In a preferred embodiment of the invention and/or embodiments thereof, the antisense oligonucleotide nucleic acid sequence is under the control of a heterologous regulatory region, e.g., a heterologous promoter. The promoter can also be, e.g., a viral promoter, such as CMV promoter or any synthetic promoters.
In a preferred embodiment of the invention and/or embodiments thereof, the vector may code for more than one antisense oligomeric compound. Each antisense oligomeric compound is directed to different targets.
Pharmaceutical compositions comprising the antisense compounds described herein may comprise any pharmaceutically acceptable salts, esters, or salts of such esters, or any other functional chemical equivalent which, upon administration to an animal including a human, is capable of providing (directly or indirectly) the biologically active metabolite or residue thereof. Accordingly, for example, the disclosure is also drawn to prodrugs and pharmaceutically acceptable salts of the antisense compounds, pharmaceutically acceptable salts of such prodrugs, and other bioequivalents.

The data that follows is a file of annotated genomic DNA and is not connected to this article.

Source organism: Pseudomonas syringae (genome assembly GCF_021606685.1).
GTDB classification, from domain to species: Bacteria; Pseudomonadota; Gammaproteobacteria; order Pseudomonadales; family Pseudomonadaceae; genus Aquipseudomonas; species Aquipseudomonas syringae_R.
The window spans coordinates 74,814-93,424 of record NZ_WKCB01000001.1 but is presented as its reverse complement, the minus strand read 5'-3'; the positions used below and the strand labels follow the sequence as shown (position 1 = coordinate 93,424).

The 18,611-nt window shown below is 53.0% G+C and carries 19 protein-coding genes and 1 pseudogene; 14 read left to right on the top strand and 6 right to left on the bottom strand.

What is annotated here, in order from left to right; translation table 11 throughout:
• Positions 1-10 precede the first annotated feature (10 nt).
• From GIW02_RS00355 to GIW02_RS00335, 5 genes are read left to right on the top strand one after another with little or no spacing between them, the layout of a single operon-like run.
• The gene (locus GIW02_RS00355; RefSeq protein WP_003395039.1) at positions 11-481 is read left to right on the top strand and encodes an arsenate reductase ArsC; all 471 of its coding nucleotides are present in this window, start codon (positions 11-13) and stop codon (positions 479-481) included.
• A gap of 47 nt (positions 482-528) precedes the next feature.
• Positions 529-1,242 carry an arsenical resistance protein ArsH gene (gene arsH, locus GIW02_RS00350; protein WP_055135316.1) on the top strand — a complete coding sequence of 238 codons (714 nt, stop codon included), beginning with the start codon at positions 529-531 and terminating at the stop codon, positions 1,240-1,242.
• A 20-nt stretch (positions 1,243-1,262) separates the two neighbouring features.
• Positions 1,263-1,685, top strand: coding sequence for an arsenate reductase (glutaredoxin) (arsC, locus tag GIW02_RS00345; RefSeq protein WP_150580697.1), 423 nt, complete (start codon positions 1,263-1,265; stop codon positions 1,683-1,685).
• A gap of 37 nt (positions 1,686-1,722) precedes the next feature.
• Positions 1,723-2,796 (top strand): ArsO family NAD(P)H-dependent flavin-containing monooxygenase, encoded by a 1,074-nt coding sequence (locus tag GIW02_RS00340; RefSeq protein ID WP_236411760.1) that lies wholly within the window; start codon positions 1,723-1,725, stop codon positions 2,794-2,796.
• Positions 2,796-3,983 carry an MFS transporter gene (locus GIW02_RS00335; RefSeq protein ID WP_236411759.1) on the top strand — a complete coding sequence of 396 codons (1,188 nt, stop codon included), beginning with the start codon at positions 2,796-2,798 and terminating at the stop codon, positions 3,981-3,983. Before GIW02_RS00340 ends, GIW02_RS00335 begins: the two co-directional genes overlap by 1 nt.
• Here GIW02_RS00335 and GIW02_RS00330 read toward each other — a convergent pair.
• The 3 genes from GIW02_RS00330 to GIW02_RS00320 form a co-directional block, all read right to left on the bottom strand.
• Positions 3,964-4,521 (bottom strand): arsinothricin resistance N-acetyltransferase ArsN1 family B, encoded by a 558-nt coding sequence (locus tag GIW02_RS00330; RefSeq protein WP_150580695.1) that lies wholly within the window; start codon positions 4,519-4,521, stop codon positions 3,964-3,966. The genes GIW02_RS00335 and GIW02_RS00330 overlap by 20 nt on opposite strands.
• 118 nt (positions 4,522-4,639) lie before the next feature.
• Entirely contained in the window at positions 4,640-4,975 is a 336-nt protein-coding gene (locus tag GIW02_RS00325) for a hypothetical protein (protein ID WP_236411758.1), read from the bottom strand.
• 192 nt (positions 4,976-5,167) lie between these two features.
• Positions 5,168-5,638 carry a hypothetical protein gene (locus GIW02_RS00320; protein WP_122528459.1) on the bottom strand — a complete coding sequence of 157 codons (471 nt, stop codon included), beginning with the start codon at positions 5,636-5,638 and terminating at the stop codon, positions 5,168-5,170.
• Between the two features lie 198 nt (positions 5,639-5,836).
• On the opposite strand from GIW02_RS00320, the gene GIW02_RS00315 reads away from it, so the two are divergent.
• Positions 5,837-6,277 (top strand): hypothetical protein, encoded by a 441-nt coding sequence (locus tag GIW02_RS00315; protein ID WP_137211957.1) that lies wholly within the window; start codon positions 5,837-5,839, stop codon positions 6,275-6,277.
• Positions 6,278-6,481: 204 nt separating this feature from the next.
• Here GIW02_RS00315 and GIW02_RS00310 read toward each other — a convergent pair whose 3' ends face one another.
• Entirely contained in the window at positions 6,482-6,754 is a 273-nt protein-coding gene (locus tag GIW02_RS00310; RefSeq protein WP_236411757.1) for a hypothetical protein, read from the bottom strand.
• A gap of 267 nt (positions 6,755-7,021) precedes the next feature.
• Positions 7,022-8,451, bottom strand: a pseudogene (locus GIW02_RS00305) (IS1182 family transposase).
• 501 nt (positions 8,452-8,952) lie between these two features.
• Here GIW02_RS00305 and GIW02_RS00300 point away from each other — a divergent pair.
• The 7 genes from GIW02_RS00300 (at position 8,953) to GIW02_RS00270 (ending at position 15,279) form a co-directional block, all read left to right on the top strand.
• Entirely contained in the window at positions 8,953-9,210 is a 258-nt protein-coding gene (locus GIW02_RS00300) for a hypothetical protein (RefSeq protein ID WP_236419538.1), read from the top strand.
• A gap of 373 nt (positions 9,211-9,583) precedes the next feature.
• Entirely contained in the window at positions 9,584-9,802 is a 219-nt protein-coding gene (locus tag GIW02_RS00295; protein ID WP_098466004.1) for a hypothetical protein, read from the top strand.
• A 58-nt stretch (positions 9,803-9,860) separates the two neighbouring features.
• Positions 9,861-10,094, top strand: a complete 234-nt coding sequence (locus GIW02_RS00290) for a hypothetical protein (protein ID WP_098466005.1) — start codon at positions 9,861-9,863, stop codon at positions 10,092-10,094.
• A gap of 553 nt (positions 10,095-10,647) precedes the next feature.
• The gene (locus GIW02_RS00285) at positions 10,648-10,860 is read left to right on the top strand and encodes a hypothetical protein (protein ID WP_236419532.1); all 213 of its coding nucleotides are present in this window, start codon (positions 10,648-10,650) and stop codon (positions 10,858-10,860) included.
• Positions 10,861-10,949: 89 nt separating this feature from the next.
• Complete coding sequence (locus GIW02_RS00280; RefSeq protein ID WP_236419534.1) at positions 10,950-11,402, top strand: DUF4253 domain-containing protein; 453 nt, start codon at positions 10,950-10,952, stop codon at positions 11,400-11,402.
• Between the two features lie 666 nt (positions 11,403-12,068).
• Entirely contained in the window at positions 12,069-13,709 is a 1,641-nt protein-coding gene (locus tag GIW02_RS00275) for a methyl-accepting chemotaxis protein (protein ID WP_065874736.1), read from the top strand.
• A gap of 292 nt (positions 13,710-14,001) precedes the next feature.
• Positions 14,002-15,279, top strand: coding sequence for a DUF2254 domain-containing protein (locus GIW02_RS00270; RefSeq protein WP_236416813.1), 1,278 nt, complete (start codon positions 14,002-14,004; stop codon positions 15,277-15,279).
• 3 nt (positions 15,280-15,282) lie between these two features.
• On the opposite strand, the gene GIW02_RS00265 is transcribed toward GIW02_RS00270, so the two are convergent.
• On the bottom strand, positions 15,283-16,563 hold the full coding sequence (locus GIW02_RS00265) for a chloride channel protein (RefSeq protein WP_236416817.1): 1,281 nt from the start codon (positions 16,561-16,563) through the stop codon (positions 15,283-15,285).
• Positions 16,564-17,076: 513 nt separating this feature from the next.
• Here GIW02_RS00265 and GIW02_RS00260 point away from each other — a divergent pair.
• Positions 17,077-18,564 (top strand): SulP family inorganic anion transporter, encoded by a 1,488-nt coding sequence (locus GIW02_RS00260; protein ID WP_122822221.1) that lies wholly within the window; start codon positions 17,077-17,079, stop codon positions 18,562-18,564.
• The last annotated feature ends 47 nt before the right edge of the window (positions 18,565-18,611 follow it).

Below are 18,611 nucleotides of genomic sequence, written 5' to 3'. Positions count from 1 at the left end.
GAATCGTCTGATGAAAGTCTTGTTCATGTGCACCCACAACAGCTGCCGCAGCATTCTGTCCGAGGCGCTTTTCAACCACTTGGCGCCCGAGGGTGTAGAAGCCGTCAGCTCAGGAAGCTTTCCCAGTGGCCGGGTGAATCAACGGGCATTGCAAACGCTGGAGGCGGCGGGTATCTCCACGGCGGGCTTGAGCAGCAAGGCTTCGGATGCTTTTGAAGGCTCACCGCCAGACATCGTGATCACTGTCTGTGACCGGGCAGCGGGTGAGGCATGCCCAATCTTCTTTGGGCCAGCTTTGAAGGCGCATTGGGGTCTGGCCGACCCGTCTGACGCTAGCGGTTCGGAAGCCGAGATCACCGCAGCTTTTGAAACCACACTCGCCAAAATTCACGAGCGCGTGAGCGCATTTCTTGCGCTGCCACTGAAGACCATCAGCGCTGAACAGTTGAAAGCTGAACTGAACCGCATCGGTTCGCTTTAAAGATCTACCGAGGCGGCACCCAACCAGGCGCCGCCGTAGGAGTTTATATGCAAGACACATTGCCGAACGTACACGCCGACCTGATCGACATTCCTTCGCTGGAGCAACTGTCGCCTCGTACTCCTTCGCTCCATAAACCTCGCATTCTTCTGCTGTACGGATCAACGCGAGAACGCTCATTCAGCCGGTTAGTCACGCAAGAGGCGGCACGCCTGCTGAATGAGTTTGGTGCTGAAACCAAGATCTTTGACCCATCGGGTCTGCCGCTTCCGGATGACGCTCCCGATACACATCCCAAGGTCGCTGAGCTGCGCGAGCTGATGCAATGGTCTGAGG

The term "prodrug" indicates a therapeutic agent that is prepared in an inactive or less active form that is converted to an active form (i.e., drug) within the body or cells thereof by the action of endogenous enzymes, chemicals, and/or conditions. In particular, prodrug versions of the oligonucleotides are prepared as SATE ((S-acetyl-2-thioethyl) phosphate) derivatives according to the methods disclosed in WO 93/24510 or WO 94/26764. Prodrugs can also include antisense compounds wherein one or both ends comprise nucleotides that are cleaved (e.g., by incorporating phosphodiester backbone linkages at the ends) to produce the active compound.